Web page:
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Here is the rare G Zildjian cymbal stamp, and my brainstorm of a possible solution to the G Zildjian cymbals mystery. Only a few of these cymbals are known to exist. If you know of a cymbal with this stamp, please contact me or leave a comment!

G Zildjian (1910-1920s?)

Fabian Duehrssen, a drummer from Germany purchased a G Zildjian cymbal sometime in May 2013. He says, “I got it from a drummer in a small town between Stuttargt and Nuremberg. All he could tell me about the cymbal is that he bought it from another drummer at a music festival years ago.”
Here is Fabian’s photo of the Turkish Arabic portion of they cymbal.
Fabian reports that the cymbal is 15.4″ in diameter and he claims that it weight 940 grams, though in his youtube video of the cymbal it seems heavier. Thank you Fabian for sharing this cymbal with the webpage.
Another image of the two stamp components, from another cymbal found on the internet:

Made in Turkey
G. Zildjian
Suc L. M.
Below, I argue that the relatively unknown “G Zildjian” cymbals may have been produced by Kerope Zildjian’s son-in-law Gabriel in Suç, Albania sometime between 1910 and 1928. The Zildjian family tree (left) shows that K Zildjian had several daughters, and the cymbal bronze secret was given to his son-in-law Gabriel Dulgaryian (Pinksterboer 1992, p. 140). When Kerope died in 1909, Aram Zildjian was the only other man with the secret. After Gabriel’s death in 1928, hid son Mikhail continued making K Zildjian cymbals in Constantinople. When the Turkish government banned Armenian-sounding names in 1935, he changed his last name to Zilçan. Gabriel’s son ran the Zildjian cymbal factory in Istanbul until it’s close in 1977.
The cymbals read “SUC L.M.” – I think the L refers to the nearby Municipality of Lis and the M refers to the District of Mat? In this sense it would be similar to “Washington D.C.” and it stands to reason that Suç residents may have used Lis, Mat as the nearest postal delivery/shipping center, given that photos of Suç reveal a tiny rural farm town.
The Ottoman Empire entered World War I on the side of the Central Powers on November 2, 1914. The worst years of the Armenian Genocide lasted between 1914-18. It is estimated that between 600,000 and 1,500,000 Armenians were killed during these years. Read the wikipedia page – it was a total tragedy.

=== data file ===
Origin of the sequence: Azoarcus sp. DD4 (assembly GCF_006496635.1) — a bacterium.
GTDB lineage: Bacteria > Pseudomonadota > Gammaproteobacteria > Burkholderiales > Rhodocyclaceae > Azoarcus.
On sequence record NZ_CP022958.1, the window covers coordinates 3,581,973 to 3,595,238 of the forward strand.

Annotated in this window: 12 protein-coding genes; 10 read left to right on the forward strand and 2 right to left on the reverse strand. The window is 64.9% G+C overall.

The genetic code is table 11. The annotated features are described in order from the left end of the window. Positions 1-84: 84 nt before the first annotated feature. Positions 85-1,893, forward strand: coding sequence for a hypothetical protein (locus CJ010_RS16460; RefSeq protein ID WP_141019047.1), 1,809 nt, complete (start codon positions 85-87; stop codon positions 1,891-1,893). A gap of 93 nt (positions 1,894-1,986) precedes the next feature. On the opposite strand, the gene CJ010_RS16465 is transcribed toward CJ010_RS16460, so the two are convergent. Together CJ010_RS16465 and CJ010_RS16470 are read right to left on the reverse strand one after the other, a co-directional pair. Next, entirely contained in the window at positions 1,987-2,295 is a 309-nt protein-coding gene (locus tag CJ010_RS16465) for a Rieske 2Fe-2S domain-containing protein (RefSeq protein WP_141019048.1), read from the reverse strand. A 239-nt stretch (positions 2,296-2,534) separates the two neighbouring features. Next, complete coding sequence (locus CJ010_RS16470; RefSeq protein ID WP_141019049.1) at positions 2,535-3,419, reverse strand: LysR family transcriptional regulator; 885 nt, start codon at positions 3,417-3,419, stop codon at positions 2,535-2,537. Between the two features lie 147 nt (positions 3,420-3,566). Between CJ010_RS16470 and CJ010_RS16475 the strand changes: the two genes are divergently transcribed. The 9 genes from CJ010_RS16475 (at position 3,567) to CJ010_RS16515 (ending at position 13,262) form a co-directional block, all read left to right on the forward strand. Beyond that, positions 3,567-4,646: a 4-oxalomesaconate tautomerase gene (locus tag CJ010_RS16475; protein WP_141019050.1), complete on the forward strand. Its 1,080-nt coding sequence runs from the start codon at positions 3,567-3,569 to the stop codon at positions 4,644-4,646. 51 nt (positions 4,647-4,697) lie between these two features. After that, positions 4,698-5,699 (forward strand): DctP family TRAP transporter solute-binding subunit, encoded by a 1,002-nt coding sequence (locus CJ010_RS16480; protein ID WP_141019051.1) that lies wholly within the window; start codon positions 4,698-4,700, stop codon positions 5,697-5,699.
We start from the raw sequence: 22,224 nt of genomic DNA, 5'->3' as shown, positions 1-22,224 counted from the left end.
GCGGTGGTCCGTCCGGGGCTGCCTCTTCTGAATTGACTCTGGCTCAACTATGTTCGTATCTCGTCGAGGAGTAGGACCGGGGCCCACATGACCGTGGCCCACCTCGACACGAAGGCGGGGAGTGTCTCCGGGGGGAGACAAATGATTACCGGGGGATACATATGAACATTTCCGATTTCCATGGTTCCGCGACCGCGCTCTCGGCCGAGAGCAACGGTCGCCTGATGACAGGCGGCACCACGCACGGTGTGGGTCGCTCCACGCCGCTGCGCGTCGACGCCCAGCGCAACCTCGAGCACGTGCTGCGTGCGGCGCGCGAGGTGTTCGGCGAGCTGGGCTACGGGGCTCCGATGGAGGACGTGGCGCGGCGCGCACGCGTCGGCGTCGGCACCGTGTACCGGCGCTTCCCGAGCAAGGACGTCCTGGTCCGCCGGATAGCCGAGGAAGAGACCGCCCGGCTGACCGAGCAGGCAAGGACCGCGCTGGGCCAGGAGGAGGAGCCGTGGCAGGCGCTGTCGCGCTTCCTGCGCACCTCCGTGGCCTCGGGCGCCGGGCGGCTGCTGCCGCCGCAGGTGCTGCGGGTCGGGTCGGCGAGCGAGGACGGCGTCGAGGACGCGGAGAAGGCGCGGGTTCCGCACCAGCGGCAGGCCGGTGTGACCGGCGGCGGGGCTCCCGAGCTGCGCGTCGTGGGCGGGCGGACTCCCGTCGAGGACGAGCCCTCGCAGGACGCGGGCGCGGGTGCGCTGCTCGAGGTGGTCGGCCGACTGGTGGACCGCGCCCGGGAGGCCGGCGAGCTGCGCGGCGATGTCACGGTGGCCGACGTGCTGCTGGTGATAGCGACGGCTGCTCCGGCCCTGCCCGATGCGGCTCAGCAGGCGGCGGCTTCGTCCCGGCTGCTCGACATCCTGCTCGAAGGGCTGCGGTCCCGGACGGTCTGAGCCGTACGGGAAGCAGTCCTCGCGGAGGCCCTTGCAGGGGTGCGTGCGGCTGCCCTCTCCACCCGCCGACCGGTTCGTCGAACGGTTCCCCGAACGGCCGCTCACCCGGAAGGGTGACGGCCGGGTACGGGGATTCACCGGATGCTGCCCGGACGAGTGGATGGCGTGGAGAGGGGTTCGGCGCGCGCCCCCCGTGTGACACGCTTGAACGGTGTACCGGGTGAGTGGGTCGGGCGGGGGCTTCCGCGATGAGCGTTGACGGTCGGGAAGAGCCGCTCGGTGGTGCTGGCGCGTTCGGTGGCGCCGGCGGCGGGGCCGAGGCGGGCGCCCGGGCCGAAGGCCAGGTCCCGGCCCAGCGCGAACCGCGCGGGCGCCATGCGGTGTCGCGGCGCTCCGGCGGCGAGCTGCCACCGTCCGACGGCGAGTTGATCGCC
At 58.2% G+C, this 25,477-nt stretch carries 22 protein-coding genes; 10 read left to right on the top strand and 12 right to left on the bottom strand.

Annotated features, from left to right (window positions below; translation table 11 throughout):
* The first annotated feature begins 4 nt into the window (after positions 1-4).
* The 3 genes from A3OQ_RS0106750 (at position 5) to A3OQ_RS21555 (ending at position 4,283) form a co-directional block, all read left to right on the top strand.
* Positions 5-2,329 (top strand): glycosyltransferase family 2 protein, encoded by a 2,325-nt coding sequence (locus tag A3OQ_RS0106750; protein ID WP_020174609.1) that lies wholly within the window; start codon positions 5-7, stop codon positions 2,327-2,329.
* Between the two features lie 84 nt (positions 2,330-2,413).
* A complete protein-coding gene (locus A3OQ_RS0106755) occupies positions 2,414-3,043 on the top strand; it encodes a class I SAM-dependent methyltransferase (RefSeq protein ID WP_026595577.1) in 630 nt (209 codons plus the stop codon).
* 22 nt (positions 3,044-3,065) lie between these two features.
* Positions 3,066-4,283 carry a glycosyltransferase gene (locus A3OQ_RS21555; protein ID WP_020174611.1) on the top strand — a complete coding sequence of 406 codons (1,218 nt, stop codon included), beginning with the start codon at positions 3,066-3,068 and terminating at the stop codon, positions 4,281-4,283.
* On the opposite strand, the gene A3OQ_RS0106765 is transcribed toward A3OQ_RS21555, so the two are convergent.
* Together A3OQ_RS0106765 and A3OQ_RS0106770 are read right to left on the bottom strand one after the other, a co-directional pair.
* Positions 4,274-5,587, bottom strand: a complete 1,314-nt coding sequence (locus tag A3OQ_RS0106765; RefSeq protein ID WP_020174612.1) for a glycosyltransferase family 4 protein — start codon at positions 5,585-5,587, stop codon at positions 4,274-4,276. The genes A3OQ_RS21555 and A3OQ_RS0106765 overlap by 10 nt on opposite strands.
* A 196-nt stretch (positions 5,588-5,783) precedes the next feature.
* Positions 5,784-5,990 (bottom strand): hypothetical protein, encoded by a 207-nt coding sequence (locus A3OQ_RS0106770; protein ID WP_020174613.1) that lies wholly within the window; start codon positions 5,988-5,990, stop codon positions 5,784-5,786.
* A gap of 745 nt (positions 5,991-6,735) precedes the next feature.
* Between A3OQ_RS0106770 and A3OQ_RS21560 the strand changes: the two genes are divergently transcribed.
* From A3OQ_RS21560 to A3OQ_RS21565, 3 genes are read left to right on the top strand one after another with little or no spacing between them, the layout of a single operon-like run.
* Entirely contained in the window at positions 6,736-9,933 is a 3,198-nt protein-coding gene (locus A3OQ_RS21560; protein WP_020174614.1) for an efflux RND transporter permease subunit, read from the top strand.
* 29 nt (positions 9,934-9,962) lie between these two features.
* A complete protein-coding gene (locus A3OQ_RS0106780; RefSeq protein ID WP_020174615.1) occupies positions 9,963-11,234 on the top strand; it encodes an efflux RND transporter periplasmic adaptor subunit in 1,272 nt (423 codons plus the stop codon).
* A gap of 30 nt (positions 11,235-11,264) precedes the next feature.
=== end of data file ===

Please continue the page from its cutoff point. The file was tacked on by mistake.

The Zildjians were a very visible family of Armenians in the heart of the Ottoman Empire. The Sultan Abdülaziz had helped the Zildjian family in 1868 (Pinksterboer 1992, p. 141), but after a brief struggle for democracy, Abdul Hamid II took over in 1876 and was increasingly pitted against reformers, including Armenians, while outside forces occupied Ottoman territory.

Q: Why was Aram Zildjian in Bucharest, Rumania during the 1910s?

A: The same reason that his cousin-in-law was in Albanian farm country. Being a known-Armenian in Constantinople during 1915 would have been like being openly Jewish in Berlin during 1940.
Two other “G Zildjian – Constantinople” stamps posted online:

The cymbal stamp reads “Made in Turkey” and “Constantinople” because that’s what the markets wanted the Zildjians to provide. Even today, people are selling “Constantinople” cymbals out of Quincy, Massachusetts. Aram Zildjian’s cymbals from Bucharest also include “Constantinople” in the stamp.

Pinksterboer, Hugo. 1992. The Cymbal Book. Milwaukee: Hal Leonard Corporation.


  1. I’ll send you some better soundfiles as soon as I can record some.

    By the way, Zildjian responded yesterday:

    Hi Fabian,

    …none of these cymbals can be considered authentic Zildjian cymbal instruments. The trademarks do not represent any renditions of past markings made by the Zildjian family.

    Let me know if you have any questions.

    Kind regards,
    Dave @ Z Care U.S.A.

    Fabian D, May 15, 2013
  2. Another category you may want to include is a “Romanian A” Zildjian. I penned an article for DRUM! Magazine December 1999 about this cymbal I once owned. You are welcome to use the photographs (as they are mine) and any of the text including the response I received from Robert Zildjian.


    Chet Falzerano, December 13, 2013

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